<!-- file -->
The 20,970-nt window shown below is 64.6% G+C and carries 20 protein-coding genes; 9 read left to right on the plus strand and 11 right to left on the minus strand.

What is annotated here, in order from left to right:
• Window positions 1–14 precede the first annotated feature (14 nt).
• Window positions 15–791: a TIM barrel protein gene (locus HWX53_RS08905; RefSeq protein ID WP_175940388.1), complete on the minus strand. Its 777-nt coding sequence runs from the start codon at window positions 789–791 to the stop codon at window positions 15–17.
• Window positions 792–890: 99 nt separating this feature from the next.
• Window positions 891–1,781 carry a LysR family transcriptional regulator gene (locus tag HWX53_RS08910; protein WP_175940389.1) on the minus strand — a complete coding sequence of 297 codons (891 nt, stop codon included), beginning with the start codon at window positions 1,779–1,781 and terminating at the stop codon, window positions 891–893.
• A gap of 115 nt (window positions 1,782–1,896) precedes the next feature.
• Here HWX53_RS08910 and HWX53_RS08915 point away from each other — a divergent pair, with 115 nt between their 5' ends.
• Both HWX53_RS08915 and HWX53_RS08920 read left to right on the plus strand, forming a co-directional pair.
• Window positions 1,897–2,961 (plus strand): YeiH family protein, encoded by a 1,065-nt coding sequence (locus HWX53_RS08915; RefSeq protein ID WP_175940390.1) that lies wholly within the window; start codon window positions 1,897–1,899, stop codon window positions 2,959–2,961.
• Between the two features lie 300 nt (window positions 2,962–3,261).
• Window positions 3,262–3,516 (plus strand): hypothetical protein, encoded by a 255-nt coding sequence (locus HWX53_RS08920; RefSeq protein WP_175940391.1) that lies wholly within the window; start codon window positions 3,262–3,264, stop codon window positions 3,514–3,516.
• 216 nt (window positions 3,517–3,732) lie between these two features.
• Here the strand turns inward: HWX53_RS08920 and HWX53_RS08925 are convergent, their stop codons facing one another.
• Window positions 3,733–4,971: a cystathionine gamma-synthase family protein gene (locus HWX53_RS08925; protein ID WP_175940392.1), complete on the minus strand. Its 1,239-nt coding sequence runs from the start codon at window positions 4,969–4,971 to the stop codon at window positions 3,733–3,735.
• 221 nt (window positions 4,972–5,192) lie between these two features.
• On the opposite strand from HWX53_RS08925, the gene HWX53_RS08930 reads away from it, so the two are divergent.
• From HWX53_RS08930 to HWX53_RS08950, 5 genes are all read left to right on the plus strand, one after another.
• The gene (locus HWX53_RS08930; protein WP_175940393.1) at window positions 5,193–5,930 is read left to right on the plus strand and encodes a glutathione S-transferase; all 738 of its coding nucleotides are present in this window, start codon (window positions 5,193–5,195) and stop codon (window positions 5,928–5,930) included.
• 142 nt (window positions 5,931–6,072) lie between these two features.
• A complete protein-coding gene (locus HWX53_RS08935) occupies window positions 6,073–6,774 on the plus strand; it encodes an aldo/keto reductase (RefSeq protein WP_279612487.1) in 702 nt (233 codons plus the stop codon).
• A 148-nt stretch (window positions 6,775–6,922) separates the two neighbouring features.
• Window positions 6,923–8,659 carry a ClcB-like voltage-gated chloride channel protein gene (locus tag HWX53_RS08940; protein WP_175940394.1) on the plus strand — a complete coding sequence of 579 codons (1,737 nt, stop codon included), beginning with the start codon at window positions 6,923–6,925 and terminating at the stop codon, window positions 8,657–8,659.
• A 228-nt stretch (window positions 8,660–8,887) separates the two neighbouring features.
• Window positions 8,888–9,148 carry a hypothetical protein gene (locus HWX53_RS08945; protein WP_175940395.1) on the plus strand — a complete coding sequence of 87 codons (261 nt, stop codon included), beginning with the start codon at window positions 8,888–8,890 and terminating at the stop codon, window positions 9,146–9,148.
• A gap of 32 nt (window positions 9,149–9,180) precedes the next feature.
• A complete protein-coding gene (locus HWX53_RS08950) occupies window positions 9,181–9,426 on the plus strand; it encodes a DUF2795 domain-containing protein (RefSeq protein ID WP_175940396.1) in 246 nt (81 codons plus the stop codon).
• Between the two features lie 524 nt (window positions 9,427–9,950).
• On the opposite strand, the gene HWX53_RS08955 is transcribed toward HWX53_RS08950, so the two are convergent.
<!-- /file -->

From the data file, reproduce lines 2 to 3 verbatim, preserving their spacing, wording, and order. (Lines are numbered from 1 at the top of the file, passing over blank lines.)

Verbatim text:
What is annotated here, in order from left to right:
• Window positions 1–14 precede the first annotated feature (14 nt).